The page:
So, blame him.

This fall, when Rolling Stone celebrates its 40th anniversary, Marcus, who got his start as the magazine s first record review editor, will have been doing this since 1967 himself. Along with Lester Bangs, his friend and fellow critic (who died in 1982), he remains one of the few original voices in cultural criticism the Pauline Kael of music writing. But again, if you hate rock critics, and the purple nonsensical hyperbole of rock criticism and the inflated sense of importance, blame him. He was too skilled at a job that appeared too easy and imitators became legion.

You could argue Stranded created the parlor game aspect of rock criticism name the five best songs to play at your funeral, pick the five best Velvet Underground songs about heroin that often acts as substance today (even if the premise is identical to the decades-old BBC TV series, Desert Island Discs). And with Mystery Train which saw the embodiment of America and all its promise and failures in two blues singers and three rockers (Elvis Presley and Herman Melville are a stone s throw apart) well, there s the hype.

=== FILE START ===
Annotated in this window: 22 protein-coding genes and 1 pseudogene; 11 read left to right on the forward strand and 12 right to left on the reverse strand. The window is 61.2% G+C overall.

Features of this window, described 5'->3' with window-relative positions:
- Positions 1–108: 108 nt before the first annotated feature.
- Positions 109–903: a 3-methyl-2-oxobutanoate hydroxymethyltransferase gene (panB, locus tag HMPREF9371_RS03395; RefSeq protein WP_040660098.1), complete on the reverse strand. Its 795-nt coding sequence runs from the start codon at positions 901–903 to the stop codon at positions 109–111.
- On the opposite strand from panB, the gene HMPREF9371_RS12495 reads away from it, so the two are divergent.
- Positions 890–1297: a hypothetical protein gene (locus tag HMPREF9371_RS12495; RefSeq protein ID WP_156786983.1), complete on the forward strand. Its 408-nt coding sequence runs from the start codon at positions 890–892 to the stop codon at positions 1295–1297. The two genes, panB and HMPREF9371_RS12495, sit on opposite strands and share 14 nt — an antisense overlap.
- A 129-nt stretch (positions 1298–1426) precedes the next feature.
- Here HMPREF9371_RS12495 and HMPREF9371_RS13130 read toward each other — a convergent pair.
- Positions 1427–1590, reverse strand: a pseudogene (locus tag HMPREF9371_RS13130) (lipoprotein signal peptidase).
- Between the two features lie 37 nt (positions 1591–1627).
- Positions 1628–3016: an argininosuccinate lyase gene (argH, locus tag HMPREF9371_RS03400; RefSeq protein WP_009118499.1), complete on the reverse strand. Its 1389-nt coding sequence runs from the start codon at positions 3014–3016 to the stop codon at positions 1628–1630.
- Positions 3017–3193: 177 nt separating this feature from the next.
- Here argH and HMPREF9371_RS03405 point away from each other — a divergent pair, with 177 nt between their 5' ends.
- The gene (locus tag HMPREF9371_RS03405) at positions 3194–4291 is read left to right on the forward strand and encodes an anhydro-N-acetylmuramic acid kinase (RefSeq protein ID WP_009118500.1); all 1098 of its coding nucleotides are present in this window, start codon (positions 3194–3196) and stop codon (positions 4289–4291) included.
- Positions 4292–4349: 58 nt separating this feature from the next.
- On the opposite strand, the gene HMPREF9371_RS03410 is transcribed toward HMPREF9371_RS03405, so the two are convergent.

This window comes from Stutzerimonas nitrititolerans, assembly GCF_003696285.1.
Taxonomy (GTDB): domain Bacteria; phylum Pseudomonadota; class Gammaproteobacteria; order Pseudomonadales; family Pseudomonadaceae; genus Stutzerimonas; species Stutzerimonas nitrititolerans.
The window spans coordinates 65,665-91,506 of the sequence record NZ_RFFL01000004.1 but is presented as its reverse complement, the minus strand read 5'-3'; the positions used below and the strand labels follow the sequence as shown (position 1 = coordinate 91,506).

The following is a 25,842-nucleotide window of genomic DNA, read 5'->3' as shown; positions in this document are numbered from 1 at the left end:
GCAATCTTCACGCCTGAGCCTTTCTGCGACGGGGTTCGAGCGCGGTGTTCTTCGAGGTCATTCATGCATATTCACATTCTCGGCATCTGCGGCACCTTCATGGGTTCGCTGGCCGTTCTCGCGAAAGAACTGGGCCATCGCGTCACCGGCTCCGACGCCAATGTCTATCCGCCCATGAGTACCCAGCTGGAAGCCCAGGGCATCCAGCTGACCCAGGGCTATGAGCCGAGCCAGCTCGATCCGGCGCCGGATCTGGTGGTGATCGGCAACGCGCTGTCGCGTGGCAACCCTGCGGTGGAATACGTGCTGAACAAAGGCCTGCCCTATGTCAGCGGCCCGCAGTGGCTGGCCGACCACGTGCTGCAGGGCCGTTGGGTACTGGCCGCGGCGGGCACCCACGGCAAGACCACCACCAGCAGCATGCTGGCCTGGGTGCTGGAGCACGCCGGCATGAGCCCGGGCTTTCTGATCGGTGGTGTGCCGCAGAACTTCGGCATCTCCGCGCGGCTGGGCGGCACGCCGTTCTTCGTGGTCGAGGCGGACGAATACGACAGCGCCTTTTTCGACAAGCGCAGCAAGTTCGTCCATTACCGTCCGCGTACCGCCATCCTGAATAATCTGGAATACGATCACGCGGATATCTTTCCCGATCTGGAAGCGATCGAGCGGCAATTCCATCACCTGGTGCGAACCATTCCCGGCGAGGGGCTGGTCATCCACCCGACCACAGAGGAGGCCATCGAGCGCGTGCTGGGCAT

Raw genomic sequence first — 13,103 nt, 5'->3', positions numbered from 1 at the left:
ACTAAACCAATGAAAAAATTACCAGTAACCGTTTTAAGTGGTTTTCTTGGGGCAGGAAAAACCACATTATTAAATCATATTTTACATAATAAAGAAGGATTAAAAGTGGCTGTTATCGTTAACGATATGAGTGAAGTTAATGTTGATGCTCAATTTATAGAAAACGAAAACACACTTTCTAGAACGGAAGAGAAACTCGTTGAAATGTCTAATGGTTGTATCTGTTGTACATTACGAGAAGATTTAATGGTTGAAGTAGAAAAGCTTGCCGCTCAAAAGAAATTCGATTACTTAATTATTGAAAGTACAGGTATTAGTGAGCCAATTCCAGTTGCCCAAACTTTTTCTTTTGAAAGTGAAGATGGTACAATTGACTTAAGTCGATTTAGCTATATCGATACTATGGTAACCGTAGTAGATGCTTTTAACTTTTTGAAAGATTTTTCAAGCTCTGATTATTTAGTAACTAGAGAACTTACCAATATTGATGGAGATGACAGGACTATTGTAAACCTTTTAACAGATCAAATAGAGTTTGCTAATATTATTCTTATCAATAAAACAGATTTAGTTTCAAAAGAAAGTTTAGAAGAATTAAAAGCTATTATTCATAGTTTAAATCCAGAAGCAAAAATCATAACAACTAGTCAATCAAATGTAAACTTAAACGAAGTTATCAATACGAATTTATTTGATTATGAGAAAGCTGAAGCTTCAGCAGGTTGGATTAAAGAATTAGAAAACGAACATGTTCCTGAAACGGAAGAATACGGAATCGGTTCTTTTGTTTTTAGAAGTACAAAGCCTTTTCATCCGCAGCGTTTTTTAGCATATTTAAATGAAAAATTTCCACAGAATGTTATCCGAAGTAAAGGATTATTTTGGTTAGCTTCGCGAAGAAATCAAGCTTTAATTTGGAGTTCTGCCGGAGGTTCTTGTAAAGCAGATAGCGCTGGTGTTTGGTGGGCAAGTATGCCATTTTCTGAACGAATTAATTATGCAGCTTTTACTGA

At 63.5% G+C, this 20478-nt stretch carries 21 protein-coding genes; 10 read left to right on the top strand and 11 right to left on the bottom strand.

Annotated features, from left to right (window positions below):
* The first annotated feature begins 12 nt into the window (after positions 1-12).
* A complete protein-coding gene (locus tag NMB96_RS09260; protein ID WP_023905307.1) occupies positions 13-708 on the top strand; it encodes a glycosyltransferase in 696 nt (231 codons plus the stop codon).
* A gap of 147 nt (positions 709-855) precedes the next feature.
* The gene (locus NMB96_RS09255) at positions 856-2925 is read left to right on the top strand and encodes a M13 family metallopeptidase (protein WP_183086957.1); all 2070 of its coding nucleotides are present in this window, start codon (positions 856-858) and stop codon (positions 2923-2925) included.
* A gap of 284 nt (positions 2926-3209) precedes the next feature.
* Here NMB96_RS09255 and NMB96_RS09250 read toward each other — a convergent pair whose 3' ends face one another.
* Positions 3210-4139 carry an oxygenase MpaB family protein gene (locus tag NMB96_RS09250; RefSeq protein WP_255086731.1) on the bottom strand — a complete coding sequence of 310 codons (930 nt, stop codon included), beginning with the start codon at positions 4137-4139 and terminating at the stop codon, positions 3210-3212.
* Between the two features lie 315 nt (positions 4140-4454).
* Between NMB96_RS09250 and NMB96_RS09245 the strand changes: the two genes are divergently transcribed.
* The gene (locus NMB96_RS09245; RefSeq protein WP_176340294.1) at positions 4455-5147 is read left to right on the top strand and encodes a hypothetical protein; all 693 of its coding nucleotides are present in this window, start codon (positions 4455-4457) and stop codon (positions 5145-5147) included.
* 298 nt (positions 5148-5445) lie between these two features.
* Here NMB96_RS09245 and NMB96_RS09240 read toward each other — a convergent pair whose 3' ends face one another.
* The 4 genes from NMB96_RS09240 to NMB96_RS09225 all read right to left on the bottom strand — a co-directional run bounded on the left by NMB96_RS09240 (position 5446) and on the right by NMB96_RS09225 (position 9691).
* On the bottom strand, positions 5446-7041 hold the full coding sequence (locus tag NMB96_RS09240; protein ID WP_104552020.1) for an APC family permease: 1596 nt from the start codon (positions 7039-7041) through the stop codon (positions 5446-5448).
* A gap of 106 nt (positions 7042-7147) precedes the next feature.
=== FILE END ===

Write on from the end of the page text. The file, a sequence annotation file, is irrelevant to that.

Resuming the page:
And the possibilities.

What Marcus does is closer to what universities call American Studies, though Umbrella Studies often seems more appropriate. In Lipstick Traces (1989), the onset of Medieval Europe had to lead to the birth of the Sex Pistols; in Invisible Republic (1997), Bob Dylan s Basement Tapes is the natural outgrowth of backwoods myths and Manifest Destiny; and in Shape of Things, America is a place and a story, made up of exuberance and suspicion, crime and liberation, lynch mobs and escapes; its greatest testaments are made of portents and warnings, Biblical allusions that lose all their certainties in American air. Whew.